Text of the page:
Food can be preventative medicine when you eat a diet packed with nutrients, vitamins and minerals. And certain ingredients have the potency to bolster your body’s defenses against illness. A beautiful, vibrant yellow, turmeric is one of the oldest medicinal herbs around and comes from the Curcuma longa plant, which belongs to the ginger family (Zingiberaceae). It has been used for thousands of years in Chinese and Ayurvedic medicine and is still used by those looking to reduce inflammation today.
The most bioactive and beneficial components of turmeric are compounds called curcuminoids. Curcumin contains over 100 molecular targets for the body. This means that curcumin helps decrease inflammation through a number of different routes. Curcumin has the ability to modify genomics and cell signaling pathways, down regulating inflammation via pathways such as NFkB and COX while also decreasing production of pro-inflammatory cytokines.
The exact mechanisms of curcumin’s anti-inflammatory properties are complex, multidimensional, and still being uncovered via exciting research.
- A 2019 study comparing 500mg of curcumin extract to an NSAID for osteoarthritis pain found that curcumin provides similar levels of pain reduction (1) with the added benefit of fewer gastrointestinal side effects.
- Research on curcumins impact on brain health is in its infancy but animal research suggests that curcumin can combat neuroinflammation and increase brain-derived neurotrophic factor potentially (2) providing a double edged sword for combatting neurodegenerative diseases.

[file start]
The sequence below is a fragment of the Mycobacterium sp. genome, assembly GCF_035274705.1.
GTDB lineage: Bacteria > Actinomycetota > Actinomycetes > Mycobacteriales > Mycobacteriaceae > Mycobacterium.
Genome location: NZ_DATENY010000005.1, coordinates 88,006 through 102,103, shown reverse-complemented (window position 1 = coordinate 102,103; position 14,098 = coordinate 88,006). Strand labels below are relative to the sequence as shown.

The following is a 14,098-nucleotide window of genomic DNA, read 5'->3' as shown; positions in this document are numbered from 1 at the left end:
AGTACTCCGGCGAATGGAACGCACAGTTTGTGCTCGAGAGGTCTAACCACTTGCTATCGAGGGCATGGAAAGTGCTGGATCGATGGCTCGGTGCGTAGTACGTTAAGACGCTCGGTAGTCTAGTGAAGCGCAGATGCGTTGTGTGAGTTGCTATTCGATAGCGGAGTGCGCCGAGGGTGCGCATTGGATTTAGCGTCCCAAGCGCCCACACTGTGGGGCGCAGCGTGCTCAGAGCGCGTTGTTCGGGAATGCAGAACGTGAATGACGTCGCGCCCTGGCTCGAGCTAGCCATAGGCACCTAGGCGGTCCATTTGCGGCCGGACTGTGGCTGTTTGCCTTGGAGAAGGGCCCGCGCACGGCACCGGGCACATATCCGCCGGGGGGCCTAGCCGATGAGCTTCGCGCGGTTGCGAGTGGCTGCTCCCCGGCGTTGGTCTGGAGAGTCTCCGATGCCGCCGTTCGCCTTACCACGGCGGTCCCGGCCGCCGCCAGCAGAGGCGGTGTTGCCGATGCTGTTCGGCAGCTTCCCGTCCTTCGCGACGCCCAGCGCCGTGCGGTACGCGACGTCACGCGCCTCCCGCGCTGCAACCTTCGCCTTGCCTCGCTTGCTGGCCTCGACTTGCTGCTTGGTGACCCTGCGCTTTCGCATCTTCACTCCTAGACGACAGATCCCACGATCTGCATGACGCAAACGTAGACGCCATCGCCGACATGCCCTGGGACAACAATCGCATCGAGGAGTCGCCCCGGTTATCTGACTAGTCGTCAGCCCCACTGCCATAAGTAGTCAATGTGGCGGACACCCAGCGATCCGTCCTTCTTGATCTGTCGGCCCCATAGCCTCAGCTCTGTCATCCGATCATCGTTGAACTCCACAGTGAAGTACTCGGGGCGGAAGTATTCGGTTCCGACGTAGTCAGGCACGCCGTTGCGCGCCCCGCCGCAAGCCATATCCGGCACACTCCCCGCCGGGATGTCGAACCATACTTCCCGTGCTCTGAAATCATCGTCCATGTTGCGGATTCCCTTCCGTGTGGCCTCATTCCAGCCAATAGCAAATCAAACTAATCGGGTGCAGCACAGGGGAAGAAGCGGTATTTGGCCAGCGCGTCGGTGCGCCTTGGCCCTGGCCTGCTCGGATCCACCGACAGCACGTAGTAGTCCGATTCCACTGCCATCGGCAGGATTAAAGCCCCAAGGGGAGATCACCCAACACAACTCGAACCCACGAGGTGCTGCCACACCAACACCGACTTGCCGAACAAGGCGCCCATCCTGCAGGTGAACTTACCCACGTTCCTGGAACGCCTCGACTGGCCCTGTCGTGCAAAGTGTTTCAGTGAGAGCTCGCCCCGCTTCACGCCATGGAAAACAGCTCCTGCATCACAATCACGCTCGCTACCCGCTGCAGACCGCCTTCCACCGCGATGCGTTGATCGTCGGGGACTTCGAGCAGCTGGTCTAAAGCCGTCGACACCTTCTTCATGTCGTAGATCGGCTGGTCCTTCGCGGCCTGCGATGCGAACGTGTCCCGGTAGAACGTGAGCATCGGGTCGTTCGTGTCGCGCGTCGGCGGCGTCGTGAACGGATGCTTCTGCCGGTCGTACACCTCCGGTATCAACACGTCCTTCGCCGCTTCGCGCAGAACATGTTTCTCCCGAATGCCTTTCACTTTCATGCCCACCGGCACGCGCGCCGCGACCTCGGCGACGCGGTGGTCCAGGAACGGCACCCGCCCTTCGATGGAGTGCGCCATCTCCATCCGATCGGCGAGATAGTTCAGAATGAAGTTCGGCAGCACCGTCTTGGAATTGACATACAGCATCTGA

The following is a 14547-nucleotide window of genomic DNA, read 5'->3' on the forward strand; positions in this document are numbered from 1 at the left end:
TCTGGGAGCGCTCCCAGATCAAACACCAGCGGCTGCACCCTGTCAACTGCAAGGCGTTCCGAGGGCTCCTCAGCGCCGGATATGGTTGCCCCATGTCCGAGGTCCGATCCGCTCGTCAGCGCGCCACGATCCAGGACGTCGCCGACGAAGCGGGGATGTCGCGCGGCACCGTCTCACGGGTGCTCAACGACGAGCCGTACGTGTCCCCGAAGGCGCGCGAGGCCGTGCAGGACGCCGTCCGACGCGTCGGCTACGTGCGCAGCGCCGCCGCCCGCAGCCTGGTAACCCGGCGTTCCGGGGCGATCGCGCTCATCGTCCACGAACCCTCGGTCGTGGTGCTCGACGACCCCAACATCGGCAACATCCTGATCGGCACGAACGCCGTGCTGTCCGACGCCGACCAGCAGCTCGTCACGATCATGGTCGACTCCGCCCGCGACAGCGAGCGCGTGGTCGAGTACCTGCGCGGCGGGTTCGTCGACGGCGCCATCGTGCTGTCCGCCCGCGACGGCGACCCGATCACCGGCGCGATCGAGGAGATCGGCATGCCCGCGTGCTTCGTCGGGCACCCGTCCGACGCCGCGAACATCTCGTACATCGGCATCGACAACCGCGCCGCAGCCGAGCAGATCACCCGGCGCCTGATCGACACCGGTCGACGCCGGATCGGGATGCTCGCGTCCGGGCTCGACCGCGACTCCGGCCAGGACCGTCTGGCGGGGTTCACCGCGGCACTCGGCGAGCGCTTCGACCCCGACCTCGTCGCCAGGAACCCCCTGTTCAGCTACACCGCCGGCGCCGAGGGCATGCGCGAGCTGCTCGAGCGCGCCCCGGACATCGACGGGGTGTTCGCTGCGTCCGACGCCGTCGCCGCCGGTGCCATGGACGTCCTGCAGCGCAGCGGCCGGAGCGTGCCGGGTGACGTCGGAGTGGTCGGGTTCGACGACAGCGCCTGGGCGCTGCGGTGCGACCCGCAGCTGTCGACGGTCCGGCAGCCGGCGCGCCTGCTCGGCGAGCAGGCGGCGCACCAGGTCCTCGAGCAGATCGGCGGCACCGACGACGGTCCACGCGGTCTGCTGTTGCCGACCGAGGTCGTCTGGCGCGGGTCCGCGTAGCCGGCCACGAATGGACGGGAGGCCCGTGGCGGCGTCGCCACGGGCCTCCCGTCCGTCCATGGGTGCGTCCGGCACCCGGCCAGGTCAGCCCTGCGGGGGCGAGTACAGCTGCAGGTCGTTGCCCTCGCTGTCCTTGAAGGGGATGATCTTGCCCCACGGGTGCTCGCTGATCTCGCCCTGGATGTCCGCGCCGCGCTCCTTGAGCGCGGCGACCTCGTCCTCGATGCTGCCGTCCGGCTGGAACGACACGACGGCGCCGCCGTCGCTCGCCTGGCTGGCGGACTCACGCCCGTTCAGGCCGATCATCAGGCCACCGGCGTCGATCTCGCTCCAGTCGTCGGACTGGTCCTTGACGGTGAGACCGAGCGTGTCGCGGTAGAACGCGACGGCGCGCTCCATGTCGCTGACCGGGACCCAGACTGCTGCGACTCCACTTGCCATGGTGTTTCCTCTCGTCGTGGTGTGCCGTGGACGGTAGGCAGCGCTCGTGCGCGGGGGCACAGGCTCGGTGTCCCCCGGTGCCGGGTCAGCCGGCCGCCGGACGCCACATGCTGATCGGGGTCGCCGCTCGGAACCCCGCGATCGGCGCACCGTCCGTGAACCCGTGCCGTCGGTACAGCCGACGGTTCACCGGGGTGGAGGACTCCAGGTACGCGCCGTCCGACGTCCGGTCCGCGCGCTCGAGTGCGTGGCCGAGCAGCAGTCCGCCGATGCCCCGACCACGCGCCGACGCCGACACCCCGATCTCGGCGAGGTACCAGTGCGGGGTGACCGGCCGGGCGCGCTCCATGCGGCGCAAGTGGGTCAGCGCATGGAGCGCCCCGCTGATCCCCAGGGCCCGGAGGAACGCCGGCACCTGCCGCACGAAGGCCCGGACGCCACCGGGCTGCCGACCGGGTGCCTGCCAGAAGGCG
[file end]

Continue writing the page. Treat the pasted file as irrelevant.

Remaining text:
- Research shows curcumin’s ability to up-regulate the anti-inflammatory signaling pathway called Nrf2 . Nrf2 is a promising target for the prevention of cancer, cardiovascular diseases, neurodegenerative diseases and pulmonary injury. So in other words, turmeric helps increase signaling of Nrf2 which helps protect against oxidative damage and the onset of chronic disease.
The theme here is that turmeric is powerfully anti-inflammatory, and inflammation is ultimately the root of almost all chronic disease, whether it’s asthma, diabetes, or stroke. You can reduce systemic inflammation both by cutting out unhealthy foods – for example, trans fats and sugar are highly inflammatory – and eating more anti-inflammatory foods such as turmeric.
On Your Plate/In Your Cup
There are curcumin supplements, which will offer the most potent dose of curcumin – however, turmeric is easy to incorporate into your diet. These are some delicious ways you can add more turmeric to your diet:
Whip up a turmeric shot (coconut water, lemon juice, black pepper and ground turmeric)
Scramble eggs in turmeric
Spice up a curry or stir fry
Warm up with a golden turmeric latte
Relax with a post-dinner/pre-bed time turmeric tea
Add to rice, farro or quinoa while cooking the grains
Pro Tip: Curcumin isn’t well absorbed in the blood. To enhance your body’s ability to use it, pair turmeric with black pepper. Black pepper contains a chemical called piperine, which can boost the absorption of curcumin by 2,000 percent.
 DOI: 10.1186/s13063-019-3327-2
 DOI: 10.22088/IJMCM.BUMS.9.1.1
 DOI: 10.1016/j.jnutbio.2015.08.001